Business and Finance
Nairobi, Kigali most expensive cities in region for expatriates
Companies in Nairobi and Kigali seeking the services of foreign experts will dig deeper into their pockets after a survey ranked the two cities the most expensive in the region.
The 2012 cost of living survey, carried out by an international human resource consultancy firm shows that Nairobi and Kigali have become less attractive to international workers living in the region.
Dar es Salaam and Kampala were ranked third and fourth respectively.
However, Nairobi and Dar es Salaam improved in the rankings compared with last year, when their currencies weakened.
Nairobi was ranked at position 122 up from 108 in 2011, while Dar was at position 193, up from 187 last year.
Kigali and Kampala rose in their rankings with the former rising to 136 from 156 last year and the latter slightly, from 202 to 200.
The survey attributed the high cost of living to weak local currencies that pushed up inflation.
The Kenya shilling traded at a record low of Ksh 107 to the dollar last year, as did the Tanzanian shilling at Tsh 1,823 and the Ugandan shilling at Ush 2,901.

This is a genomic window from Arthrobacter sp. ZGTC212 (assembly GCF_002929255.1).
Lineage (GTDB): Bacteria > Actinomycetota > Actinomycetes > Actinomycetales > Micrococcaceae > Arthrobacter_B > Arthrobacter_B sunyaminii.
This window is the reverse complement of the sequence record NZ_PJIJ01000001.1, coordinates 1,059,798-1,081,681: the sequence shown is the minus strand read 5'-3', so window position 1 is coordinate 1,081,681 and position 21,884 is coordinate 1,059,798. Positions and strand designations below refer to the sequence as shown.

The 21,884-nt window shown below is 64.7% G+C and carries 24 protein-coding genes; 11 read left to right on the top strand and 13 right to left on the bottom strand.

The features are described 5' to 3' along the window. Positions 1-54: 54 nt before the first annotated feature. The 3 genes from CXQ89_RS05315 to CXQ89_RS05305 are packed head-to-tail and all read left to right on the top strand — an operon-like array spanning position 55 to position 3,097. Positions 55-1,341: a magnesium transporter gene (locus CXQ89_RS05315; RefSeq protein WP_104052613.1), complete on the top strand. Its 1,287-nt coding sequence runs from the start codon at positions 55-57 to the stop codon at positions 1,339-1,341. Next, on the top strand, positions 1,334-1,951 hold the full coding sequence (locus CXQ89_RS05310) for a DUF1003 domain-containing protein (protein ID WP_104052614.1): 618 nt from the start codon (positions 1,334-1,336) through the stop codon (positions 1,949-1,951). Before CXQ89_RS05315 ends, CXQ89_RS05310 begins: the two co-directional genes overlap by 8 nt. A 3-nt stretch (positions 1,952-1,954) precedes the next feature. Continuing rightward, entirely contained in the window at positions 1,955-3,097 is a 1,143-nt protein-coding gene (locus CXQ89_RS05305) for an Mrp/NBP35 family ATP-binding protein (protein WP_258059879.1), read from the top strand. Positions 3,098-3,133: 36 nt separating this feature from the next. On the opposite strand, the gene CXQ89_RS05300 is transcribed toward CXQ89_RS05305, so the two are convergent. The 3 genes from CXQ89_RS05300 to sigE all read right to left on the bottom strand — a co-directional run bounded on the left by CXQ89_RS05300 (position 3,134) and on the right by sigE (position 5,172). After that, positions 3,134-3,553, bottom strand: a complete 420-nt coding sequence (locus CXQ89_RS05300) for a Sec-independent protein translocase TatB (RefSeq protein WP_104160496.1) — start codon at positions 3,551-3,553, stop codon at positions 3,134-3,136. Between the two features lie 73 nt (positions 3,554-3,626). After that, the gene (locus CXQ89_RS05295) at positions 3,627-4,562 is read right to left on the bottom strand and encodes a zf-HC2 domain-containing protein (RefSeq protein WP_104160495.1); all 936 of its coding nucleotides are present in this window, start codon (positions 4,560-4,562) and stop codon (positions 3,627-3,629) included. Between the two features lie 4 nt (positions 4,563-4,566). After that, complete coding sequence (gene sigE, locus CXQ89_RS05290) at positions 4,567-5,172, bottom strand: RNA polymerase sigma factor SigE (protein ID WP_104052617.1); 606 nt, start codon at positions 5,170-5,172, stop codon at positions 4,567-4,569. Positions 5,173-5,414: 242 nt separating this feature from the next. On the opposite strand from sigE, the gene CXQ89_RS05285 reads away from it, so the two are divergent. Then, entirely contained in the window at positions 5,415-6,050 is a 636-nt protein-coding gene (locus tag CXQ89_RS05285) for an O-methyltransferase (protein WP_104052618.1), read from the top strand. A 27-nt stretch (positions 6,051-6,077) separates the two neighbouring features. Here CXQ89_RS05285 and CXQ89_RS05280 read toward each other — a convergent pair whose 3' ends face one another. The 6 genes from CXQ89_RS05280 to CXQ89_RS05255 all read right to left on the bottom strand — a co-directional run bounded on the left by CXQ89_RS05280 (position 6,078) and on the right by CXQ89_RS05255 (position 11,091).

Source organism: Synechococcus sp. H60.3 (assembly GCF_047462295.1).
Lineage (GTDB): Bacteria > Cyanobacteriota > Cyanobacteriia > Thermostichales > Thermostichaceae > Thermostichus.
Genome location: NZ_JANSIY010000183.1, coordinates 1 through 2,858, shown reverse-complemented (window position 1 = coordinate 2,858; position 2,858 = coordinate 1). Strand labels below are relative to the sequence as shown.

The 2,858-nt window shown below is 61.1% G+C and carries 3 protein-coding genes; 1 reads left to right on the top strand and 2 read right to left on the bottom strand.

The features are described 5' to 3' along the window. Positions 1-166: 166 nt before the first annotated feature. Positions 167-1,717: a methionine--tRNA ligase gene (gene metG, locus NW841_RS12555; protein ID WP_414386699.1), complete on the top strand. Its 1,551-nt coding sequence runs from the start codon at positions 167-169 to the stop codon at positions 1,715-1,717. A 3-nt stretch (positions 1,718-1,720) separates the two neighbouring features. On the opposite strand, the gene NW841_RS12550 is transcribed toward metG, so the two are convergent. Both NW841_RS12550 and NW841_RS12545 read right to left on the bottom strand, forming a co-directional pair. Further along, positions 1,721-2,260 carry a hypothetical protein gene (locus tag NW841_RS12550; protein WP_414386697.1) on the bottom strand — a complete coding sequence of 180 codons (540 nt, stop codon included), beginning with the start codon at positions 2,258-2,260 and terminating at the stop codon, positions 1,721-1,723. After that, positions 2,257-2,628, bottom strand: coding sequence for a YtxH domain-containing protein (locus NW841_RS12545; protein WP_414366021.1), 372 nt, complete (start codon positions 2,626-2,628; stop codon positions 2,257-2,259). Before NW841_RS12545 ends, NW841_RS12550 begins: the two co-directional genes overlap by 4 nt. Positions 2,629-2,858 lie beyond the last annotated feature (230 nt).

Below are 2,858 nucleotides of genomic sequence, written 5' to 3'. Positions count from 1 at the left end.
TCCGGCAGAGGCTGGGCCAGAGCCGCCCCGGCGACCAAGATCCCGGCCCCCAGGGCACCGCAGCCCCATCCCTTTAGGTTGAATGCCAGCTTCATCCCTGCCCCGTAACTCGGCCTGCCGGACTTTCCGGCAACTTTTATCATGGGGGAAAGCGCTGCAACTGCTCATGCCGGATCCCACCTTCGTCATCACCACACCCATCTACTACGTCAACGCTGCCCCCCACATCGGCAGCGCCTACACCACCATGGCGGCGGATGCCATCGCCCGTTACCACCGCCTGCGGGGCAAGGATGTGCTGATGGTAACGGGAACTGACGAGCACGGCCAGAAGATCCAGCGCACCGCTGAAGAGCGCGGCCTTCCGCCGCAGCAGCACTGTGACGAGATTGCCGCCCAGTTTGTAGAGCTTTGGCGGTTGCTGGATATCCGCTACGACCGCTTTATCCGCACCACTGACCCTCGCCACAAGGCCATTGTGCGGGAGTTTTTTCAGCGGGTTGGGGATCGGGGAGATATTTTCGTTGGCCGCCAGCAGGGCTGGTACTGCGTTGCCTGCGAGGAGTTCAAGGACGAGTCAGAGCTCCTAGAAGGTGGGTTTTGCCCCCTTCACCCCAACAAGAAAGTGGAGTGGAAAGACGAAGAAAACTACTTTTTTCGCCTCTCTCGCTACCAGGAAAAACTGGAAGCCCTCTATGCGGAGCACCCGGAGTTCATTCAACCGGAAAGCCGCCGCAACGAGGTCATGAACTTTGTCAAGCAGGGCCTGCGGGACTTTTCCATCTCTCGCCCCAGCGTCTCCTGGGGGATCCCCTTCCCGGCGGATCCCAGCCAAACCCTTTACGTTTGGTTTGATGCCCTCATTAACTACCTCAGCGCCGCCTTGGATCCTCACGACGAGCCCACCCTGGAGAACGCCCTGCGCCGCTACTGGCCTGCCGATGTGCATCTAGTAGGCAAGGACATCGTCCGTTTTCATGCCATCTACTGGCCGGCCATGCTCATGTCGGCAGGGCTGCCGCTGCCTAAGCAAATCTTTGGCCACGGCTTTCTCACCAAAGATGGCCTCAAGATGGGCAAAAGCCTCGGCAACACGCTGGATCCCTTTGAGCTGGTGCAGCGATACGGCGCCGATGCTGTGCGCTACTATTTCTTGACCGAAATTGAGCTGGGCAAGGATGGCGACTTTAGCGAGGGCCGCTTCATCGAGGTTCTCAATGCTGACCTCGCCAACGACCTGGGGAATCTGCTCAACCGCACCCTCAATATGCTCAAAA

While the weakening of the currencies hurt the economies, of employees living and working outside their home countries, benefited.
“The fact that a dollar now exchanges for more shillings means that expats can be paid the same salary and afford a more comfortable lifestyle, so foreign workers are happy,” said Martin Openda, a human resource consultant based in Nairobi. “But for the local workers it’s a negative thing, because the local employer is not increasing salaries to keep up with inflation.”
Inflation is in the double digits in all the EAC economies, with the exception of Rwanda’s-latest figures show Burundi’s inflation is at 25.2 per cent, Tanzania 18.6 per cent, Uganda 18.2 per cent and Kenya 12.2 per cent. The Mercer survey is seen as the most comprehensive one on measuring the cost of living, and is designed to help multinational companies and governments determine compensation allowances for their expatriate employees.
Human resource analysts said high rankings for the EAC capitals could send investors with large numbers of expatriates back to the drawing board.
Growing pressure for higher expatriate compensation could affect ongoing efforts to cut operating costs and ultimately erode profitability.
Kenya’s commercial banks for example, have seen their wage bill rise sharply. The Central Bank in its latest banking sector report said that total salaries and wages in the banking industry rose from Ksh 47 billion ($552 million) in 2010 to Ksh 52 billion ($611 million) in 2011.
The Mercer survey used New York City as the reference city and the US dollar as the base currency, and two main factors determined the rankings.
The study monitored the performance of local currencies against the dollar between March 2011 and March 2012.
THE EAST AFRICAN